THE discussion on the Psalms raised by Elizabeth Harrington (Liturgy Lines, CL 2/6/02) led me to read through them after a long period of personal neglect.
The unashamed venting of one’s rawest inner turmoils and desires that is typical of the Psalms has always attracted me. However I have always been put off by the recurring pleas to Yahweh to visit the most diabolical of punishments on the unjust persecutors of the person praying the Psalm.
The poetry is always sublime but the hatred equally palpable.
My latest revisiting of the Psalms has fortunately led me to read a book that explains in a meaningful way the substance behind what appears to be the bloodlust inherent in the psalmist’s persecuted as well as in the psalmist’s persecutors.
The presence of the desire for extreme vengeance in the Psalms reflects honestly their historicity. It is against that dating that the real value of the Psalms is contrasted in complete starkness.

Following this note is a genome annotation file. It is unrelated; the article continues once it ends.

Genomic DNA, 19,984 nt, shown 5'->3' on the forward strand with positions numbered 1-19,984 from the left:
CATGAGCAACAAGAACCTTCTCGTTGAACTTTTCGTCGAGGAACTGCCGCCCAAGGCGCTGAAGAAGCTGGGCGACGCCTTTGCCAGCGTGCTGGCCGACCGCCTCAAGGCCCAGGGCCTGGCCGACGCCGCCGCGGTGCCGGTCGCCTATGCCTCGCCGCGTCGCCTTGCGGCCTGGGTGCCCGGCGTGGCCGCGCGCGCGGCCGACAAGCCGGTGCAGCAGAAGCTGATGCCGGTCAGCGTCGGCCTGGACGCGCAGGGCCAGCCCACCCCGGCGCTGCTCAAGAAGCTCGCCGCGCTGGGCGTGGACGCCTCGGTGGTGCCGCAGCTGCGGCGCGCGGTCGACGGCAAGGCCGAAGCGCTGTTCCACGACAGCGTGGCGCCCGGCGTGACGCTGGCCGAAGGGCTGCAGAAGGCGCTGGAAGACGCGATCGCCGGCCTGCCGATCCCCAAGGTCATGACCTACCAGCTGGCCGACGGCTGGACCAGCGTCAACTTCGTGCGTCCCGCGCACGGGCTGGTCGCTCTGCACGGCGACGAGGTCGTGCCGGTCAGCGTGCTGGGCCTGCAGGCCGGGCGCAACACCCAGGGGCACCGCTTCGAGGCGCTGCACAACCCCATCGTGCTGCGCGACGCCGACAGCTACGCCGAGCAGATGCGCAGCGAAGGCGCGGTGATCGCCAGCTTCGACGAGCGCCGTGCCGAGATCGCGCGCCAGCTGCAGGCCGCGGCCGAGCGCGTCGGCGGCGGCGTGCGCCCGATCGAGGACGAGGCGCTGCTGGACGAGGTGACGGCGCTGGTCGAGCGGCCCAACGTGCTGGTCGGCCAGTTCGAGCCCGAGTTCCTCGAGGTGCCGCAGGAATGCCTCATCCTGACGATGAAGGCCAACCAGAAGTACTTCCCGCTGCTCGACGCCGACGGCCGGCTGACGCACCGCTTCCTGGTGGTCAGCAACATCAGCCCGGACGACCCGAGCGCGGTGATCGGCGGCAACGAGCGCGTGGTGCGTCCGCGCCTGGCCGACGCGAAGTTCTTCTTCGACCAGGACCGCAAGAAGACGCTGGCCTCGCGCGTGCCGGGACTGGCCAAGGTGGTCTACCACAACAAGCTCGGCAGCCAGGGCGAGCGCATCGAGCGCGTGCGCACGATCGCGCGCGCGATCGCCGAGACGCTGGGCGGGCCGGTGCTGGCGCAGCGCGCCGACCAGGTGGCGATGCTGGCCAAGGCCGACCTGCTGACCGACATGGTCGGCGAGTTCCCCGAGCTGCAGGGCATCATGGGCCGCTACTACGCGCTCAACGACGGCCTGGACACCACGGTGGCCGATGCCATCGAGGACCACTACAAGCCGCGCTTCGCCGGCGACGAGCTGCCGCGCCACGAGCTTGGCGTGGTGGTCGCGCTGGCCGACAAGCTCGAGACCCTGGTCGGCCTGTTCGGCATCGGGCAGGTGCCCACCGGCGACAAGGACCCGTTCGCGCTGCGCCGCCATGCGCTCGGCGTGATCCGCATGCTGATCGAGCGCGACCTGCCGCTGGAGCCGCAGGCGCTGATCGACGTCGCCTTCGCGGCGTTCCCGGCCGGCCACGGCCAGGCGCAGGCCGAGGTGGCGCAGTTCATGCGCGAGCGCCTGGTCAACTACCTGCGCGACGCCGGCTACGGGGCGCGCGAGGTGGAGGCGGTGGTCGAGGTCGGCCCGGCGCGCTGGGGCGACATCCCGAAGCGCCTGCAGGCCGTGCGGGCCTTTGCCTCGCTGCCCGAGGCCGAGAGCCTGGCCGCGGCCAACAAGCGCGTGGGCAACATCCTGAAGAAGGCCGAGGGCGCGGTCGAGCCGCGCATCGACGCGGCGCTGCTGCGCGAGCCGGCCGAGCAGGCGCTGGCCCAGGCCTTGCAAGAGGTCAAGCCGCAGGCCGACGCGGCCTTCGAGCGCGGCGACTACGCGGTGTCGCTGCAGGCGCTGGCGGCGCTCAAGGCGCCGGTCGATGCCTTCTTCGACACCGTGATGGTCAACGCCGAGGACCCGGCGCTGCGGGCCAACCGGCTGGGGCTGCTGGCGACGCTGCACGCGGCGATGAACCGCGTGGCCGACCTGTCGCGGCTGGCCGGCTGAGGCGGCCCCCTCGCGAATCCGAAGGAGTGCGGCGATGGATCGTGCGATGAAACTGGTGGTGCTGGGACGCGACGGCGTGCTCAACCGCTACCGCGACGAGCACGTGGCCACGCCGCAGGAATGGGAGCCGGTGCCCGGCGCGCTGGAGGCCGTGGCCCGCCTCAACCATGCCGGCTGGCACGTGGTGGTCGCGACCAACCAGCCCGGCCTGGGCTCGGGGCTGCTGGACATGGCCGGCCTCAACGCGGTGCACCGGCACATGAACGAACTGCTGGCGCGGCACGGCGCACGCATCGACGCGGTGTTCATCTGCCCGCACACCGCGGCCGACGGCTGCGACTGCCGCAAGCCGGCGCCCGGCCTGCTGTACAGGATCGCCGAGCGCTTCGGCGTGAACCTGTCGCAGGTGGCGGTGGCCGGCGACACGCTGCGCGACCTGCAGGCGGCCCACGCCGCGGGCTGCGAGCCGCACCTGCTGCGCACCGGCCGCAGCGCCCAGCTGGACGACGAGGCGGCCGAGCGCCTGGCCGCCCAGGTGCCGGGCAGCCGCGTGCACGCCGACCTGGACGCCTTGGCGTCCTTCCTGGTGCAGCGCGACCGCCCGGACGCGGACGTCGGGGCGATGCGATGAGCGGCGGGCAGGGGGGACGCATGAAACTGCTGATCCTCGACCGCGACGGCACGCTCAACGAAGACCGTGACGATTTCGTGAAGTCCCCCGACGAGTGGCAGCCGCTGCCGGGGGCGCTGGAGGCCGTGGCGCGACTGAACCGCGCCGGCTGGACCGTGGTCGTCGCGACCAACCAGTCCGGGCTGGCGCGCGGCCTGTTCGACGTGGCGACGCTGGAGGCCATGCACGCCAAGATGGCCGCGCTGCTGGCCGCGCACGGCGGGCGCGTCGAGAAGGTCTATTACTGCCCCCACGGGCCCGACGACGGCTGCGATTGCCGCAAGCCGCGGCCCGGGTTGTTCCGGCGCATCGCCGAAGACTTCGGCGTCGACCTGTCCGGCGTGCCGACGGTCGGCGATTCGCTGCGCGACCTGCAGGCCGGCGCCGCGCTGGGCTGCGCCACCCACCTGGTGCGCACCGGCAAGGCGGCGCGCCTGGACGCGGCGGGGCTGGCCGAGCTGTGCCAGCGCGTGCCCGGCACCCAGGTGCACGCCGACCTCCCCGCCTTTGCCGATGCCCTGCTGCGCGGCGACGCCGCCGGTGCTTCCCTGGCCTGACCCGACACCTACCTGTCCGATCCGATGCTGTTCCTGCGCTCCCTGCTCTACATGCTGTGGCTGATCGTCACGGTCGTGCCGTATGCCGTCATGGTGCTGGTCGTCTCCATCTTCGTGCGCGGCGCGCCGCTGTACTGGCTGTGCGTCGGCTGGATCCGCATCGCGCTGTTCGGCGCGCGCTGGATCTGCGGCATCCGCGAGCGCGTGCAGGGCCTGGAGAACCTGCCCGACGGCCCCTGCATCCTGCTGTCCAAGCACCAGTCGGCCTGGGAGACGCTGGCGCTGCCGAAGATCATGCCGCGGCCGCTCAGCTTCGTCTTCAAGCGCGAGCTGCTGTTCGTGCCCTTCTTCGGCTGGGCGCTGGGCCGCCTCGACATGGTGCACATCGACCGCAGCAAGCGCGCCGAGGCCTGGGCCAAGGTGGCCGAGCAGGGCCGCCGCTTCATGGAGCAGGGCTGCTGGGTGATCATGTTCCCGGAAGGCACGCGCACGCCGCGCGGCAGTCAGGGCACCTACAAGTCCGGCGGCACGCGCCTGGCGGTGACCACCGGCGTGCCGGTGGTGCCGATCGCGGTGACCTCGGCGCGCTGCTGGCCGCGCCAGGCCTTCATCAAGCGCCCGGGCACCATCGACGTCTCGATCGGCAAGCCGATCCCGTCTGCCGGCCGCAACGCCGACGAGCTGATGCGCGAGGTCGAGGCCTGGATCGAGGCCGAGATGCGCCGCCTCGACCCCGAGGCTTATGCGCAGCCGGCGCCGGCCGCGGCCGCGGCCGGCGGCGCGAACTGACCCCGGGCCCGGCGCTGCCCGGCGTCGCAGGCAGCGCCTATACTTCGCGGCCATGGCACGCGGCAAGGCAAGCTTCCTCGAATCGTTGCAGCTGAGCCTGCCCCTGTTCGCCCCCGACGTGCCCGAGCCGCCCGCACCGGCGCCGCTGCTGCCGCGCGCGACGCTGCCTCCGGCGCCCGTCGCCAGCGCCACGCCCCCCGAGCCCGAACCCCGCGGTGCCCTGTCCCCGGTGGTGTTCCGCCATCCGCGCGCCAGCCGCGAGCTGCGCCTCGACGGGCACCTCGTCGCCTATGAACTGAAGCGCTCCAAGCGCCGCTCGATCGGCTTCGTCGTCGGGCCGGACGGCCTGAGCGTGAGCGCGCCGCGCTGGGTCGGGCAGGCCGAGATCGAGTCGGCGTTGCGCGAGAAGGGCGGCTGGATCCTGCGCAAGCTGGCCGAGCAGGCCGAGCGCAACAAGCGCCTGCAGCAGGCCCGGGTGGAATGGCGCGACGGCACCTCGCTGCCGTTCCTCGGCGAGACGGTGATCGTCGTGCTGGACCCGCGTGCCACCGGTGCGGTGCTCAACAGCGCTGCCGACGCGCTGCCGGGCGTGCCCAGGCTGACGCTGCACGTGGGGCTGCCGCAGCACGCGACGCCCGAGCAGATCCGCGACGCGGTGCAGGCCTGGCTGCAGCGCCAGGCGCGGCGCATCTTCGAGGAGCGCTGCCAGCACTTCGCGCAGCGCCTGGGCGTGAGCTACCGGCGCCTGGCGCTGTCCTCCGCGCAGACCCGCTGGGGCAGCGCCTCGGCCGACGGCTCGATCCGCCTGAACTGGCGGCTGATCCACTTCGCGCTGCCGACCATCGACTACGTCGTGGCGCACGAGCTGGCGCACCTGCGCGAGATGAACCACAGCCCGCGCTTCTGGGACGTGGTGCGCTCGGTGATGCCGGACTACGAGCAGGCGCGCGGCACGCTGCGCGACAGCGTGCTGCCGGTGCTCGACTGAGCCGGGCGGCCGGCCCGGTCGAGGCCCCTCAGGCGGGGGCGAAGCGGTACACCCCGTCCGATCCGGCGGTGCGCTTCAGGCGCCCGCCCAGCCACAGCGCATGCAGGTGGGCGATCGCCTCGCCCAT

The author of my commentary on the Psalms pointed out that the Psalms may well represent the earliest literature in which the persecuted victim is championed by Yahweh as innocent. The Psalms acknowledge the victim’s innocence and the justice of Yahweh’s protection.
The Psalms prefigure Job who is mocked by the crowd as he suffers. Job is the individual victim for whom Yahweh is his defender against the crowd (Job 19, 25).
This turns orthodoxy on its head since at that time the orthodox view would have been that the individual, out of step with the crowd, was the guilty party deserving of victimisation and persecution.
The Bible today seems like so much history of past significance. However the Psalms affect me because they, like the Bible generally, have a dual aspect. That duality is not afraid to record the journey of the Bible characters out of barbarism and violence while at the same time displaying insight into the human condition at a profound level.
A level where, as the Letter to the Hebrews (4:12-13) says, the word of God penetrates even to dividing soul and spirit, joints from marrow – nothing is hidden.
It is against this history that the lone forgiveness of Jesus on the cross, of an individual for his persecutors who are the crowds, stands out both as pure Jewish heritage and forward looking innovation – an innovation so powerful that it has been preserved in the New Testament as essential to Jesus’ rising from death in power.
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